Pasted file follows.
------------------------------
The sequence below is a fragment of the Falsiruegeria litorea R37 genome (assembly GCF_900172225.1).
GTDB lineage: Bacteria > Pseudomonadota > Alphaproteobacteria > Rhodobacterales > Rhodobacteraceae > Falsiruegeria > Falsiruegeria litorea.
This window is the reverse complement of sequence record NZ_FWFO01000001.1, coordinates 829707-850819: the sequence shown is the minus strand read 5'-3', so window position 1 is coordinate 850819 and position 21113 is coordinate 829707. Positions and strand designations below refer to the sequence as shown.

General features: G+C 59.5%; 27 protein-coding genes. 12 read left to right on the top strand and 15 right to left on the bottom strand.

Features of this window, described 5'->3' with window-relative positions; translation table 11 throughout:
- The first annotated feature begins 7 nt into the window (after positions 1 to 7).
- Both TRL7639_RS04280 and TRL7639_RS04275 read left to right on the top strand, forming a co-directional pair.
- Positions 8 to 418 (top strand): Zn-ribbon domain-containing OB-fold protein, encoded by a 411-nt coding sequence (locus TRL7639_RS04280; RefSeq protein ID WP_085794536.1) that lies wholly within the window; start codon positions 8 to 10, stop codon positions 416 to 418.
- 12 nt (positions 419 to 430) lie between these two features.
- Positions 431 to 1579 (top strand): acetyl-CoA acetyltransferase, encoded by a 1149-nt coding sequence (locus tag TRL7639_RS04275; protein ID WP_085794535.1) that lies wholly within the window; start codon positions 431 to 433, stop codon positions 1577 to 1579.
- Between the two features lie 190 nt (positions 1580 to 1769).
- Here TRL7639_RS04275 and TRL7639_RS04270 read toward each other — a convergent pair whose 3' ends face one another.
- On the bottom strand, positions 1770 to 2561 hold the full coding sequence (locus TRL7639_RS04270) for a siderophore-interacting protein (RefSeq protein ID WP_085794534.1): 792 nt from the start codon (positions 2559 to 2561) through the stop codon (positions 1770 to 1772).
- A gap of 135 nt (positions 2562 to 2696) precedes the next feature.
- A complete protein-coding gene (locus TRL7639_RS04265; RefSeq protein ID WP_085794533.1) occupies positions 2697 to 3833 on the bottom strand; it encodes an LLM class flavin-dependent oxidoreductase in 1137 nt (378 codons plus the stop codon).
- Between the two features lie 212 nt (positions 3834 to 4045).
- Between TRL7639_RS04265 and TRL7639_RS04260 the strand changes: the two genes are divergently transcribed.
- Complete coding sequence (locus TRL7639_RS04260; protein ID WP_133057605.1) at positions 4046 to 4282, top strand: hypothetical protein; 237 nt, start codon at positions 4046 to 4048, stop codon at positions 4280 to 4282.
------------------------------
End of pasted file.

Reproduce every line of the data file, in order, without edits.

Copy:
The sequence below is a fragment of the Falsiruegeria litorea R37 genome (assembly GCF_900172225.1).
GTDB lineage: Bacteria > Pseudomonadota > Alphaproteobacteria > Rhodobacterales > Rhodobacteraceae > Falsiruegeria > Falsiruegeria litorea.
This window is the reverse complement of sequence record NZ_FWFO01000001.1, coordinates 829707-850819: the sequence shown is the minus strand read 5'-3', so window position 1 is coordinate 850819 and position 21113 is coordinate 829707. Positions and strand designations below refer to the sequence as shown.

General features: G+C 59.5%; 27 protein-coding genes. 12 read left to right on the top strand and 15 right to left on the bottom strand.

Features of this window, described 5'->3' with window-relative positions; translation table 11 throughout:
- The first annotated feature begins 7 nt into the window (after positions 1 to 7).
- Both TRL7639_RS04280 and TRL7639_RS04275 read left to right on the top strand, forming a co-directional pair.
- Positions 8 to 418 (top strand): Zn-ribbon domain-containing OB-fold protein, encoded by a 411-nt coding sequence (locus TRL7639_RS04280; RefSeq protein ID WP_085794536.1) that lies wholly within the window; start codon positions 8 to 10, stop codon positions 416 to 418.
- 12 nt (positions 419 to 430) lie between these two features.
- Positions 431 to 1579 (top strand): acetyl-CoA acetyltransferase, encoded by a 1149-nt coding sequence (locus tag TRL7639_RS04275; protein ID WP_085794535.1) that lies wholly within the window; start codon positions 431 to 433, stop codon positions 1577 to 1579.
- Between the two features lie 190 nt (positions 1580 to 1769).
- Here TRL7639_RS04275 and TRL7639_RS04270 read toward each other — a convergent pair whose 3' ends face one another.
- On the bottom strand, positions 1770 to 2561 hold the full coding sequence (locus TRL7639_RS04270) for a siderophore-interacting protein (RefSeq protein ID WP_085794534.1): 792 nt from the start codon (positions 2559 to 2561) through the stop codon (positions 1770 to 1772).
- A gap of 135 nt (positions 2562 to 2696) precedes the next feature.
- A complete protein-coding gene (locus TRL7639_RS04265; RefSeq protein ID WP_085794533.1) occupies positions 2697 to 3833 on the bottom strand; it encodes an LLM class flavin-dependent oxidoreductase in 1137 nt (378 codons plus the stop codon).
- Between the two features lie 212 nt (positions 3834 to 4045).
- Between TRL7639_RS04265 and TRL7639_RS04260 the strand changes: the two genes are divergently transcribed.
- Complete coding sequence (locus TRL7639_RS04260; protein ID WP_133057605.1) at positions 4046 to 4282, top strand: hypothetical protein; 237 nt, start codon at positions 4046 to 4048, stop codon at positions 4280 to 4282.